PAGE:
Subject: RE: [E_Rapier] Groin protection rules

            Thank you for the question.

            In terms of what is covered by puncture resistant material, the diagram is
            accurate and I don't think there is that much room for interpretation. IIRC
            it is based on the coverage provided by a modern fencing jacket like the one
            seen here:

            http://www.zenwarriorarmory.com/catalog.php?item=60
            <http://www.zenwarriorarmory.com/catalog.php?item=60
            <http://www.zenwarriorarmory.com/catalog.php?item=60&catid=63&ret=catalog.ph
            > &catid=63&ret=catalog.ph
            p%3Fcategory%3D63> &catid=63&ret=catalog.php%3Fcategory%3D63

            Baroness Eyrny is correct in that the femoral artery does not need to be
            covered as it does not fall within the groin, at least not in any of the
            anatomical diagrams I have been able to find, though please feel free to
            correct me if I am misinterpreting them. Here is one place I looked:

            http://en.wikipedia.org/wiki/Femoral_artery


            [Non-text portions of this message have been removed]





            [Non-text portions of this message have been removed]
          • Kathleen Gormanshaw
            On Wed, Aug 25, 2010 at 5:14 PM, Nicholas J. Corkigian ... I was there, it was NOT the intent to cover parts of the legs with puncture resistant material.
            Message 5 of 15 , Aug 26, 2010
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              On Wed, Aug 25, 2010 at 5:14 PM, Nicholas J. Corkigian
              <doctormobius@...> wrote:
              > Although I'm not disputing that protection of the femoral artery is not
              > currently required, perhaps we should wonder why it isn't?  I always found
              > it somewhat analogous to the armpit rule - the crease between the arm and
              > the torso, but I would tend to think that protecting the femoral artery
              > would be more important than the axillary artery.  I would even go so far as
              > to suggest that might have been the original intent of including the groin
              > area in Rule i of the section on protection of the Torso and Kill Zones.

              I was there, it was NOT the intent to cover parts of the legs with
              puncture resistant material. That was a combination of less
              likelihood of hitting that area with a thrust from a broken blade, and
              compromising on what kingdoms would accept. The arms are a far more
              likely to be hit spot, and increasing armour requirements in that area
              was a big deal in many areas.

              Eyrny
            • Nicholas J. Corkigian
              Huh. I m a little surprised by this. It sounds like it was a conscious effort to not include that area in the original SCA rules rather than a simple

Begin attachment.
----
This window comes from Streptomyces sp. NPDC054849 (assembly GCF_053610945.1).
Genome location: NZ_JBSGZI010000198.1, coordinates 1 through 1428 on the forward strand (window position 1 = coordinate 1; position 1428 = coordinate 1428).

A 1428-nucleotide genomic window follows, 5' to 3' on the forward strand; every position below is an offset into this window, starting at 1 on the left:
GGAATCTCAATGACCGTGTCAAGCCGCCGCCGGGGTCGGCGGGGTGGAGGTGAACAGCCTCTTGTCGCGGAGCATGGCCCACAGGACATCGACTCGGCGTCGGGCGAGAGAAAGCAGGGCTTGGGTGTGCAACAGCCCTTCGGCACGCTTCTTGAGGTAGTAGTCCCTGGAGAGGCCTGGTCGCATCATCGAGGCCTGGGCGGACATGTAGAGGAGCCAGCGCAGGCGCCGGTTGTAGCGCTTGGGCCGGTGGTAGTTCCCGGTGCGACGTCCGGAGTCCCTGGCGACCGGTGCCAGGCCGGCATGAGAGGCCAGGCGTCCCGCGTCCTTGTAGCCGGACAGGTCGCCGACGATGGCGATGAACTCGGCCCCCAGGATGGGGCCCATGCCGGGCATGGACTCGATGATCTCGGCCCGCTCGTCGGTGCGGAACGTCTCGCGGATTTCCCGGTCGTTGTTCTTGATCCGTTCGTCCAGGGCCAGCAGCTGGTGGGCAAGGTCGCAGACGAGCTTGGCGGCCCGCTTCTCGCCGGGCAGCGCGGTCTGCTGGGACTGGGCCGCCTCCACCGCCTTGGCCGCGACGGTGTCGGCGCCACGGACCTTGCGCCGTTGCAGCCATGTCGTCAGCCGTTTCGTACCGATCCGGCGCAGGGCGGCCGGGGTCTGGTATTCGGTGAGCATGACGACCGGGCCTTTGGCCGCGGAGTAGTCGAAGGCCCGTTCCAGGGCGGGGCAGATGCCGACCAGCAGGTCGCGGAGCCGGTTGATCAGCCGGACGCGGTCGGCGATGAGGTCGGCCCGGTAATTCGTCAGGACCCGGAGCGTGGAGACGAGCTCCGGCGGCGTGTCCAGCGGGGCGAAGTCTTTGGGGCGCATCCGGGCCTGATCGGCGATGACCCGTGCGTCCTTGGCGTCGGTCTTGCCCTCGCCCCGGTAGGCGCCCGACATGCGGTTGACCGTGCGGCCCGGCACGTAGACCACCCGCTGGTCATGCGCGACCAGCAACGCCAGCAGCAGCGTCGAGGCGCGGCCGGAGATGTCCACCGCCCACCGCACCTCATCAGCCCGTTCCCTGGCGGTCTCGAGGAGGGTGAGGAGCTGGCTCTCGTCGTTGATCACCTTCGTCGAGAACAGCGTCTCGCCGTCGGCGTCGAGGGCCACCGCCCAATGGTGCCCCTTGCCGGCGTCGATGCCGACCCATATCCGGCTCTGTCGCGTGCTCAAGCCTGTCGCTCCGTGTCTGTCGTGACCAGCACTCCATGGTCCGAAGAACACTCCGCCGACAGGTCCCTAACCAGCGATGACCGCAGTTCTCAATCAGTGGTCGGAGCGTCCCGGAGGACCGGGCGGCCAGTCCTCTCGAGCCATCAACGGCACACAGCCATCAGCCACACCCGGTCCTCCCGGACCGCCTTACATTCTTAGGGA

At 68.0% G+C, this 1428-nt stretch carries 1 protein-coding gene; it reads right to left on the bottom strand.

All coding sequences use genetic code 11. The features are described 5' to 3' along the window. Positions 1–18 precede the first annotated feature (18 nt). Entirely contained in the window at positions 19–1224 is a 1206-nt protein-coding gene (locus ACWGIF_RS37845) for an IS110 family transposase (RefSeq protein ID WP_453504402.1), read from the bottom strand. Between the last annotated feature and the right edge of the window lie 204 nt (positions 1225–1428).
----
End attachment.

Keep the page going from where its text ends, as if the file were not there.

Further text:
Message 6 of 15 , Aug 26, 2010
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                Huh. I'm a little surprised by this. It sounds like it was a conscious
                effort to not include that area in the original SCA rules rather than a
                simple oversight. I would've thought that area of the legs is a much more
                likely target than say the back of the head.

                -Nikolai

                I was there, it was NOT the intent to cover parts of the legs with
                > puncture resistant material. That was a combination of less
                > likelihood of hitting that area with a thrust from a broken blade, and
                > compromising on what kingdoms would accept. The arms are a far more
                > likely to be hit spot, and increasing armour requirements in that area
                > was a big deal in many areas.
                >
                >


                [Non-text portions of this message have been removed]
              • Steve Bulger
                ... Agreed, but OTOH the back of the head is somewhat more vulnerable to anything that does get to it, with potentially worse consequences in the most extreme
                Message 7 of 15 , Aug 26, 2010
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                  Nicholas J. Corkigian wrote:
                  > Huh. I'm a little surprised by this. It sounds like it was a conscious
                  > effort to not include that area in the original SCA rules rather than a
                  > simple oversight. I would've thought that area of the legs is a much more
                  > likely target than say the back of the head.
                  >
                  > -Nikolai
                  >
                  >

                  Agreed, but OTOH the back of the head is somewhat more vulnerable to
                  anything that does get to it, with potentially worse consequences in the
                  most extreme cases.

                  Gerhard